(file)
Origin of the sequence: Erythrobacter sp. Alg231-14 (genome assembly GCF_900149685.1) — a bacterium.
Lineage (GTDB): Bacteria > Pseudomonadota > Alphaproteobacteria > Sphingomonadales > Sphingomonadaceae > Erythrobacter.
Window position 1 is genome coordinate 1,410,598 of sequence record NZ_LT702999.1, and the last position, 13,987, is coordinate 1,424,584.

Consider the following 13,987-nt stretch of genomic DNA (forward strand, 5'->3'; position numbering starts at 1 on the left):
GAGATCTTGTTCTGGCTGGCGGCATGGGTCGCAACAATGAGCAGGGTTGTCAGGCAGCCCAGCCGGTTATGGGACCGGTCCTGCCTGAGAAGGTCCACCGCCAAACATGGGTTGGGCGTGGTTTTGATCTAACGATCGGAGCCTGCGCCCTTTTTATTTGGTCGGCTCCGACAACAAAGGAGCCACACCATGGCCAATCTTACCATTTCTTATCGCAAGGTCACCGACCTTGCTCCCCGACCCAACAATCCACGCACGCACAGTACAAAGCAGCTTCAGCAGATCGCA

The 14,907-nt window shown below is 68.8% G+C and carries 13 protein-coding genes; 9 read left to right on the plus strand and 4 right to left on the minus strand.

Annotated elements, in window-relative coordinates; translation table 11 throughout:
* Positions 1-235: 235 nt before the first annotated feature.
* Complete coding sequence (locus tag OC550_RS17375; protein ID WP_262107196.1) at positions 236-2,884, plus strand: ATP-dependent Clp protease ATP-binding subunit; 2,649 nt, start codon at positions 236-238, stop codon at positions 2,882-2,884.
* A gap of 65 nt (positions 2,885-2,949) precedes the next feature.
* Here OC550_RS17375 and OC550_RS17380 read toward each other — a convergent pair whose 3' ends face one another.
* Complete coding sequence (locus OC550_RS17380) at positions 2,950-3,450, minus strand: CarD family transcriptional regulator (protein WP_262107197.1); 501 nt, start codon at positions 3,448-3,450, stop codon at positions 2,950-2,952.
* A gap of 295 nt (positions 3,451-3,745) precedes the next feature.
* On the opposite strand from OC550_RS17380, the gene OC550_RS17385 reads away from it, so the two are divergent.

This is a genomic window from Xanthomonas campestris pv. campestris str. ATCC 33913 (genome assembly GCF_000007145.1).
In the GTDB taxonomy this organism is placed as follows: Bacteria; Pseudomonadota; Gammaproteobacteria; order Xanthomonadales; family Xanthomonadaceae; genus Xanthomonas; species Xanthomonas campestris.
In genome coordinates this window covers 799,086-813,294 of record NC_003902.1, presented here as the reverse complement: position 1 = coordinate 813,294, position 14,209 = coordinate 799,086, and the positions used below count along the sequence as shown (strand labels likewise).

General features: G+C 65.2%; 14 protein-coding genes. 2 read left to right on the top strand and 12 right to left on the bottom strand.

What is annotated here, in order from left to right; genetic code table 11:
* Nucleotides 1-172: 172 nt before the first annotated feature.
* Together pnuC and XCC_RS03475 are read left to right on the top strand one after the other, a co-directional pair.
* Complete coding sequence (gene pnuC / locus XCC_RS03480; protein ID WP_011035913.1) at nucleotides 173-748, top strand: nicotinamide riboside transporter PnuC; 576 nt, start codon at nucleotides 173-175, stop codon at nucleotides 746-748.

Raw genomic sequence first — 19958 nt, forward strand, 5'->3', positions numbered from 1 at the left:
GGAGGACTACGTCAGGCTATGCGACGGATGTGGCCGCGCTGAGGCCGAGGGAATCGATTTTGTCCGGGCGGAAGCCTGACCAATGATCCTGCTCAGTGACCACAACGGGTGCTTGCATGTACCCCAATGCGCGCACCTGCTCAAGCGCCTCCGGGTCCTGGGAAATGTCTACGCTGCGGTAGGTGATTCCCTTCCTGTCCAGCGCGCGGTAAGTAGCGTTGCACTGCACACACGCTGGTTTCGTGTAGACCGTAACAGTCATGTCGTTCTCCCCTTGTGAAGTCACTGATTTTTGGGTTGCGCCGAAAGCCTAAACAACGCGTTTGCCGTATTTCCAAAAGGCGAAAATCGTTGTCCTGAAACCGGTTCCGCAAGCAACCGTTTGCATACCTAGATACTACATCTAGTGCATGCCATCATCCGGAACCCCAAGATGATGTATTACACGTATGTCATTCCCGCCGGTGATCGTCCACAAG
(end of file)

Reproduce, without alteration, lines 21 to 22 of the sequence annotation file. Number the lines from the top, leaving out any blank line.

* Together pnuC and XCC_RS03475 are read left to right on the top strand one after the other, a co-directional pair.
* Complete coding sequence (gene pnuC / locus XCC_RS03480; protein ID WP_011035913.1) at nucleotides 173-748, top strand: nicotinamide riboside transporter PnuC; 576 nt, start codon at nucleotides 173-175, stop codon at nucleotides 746-748.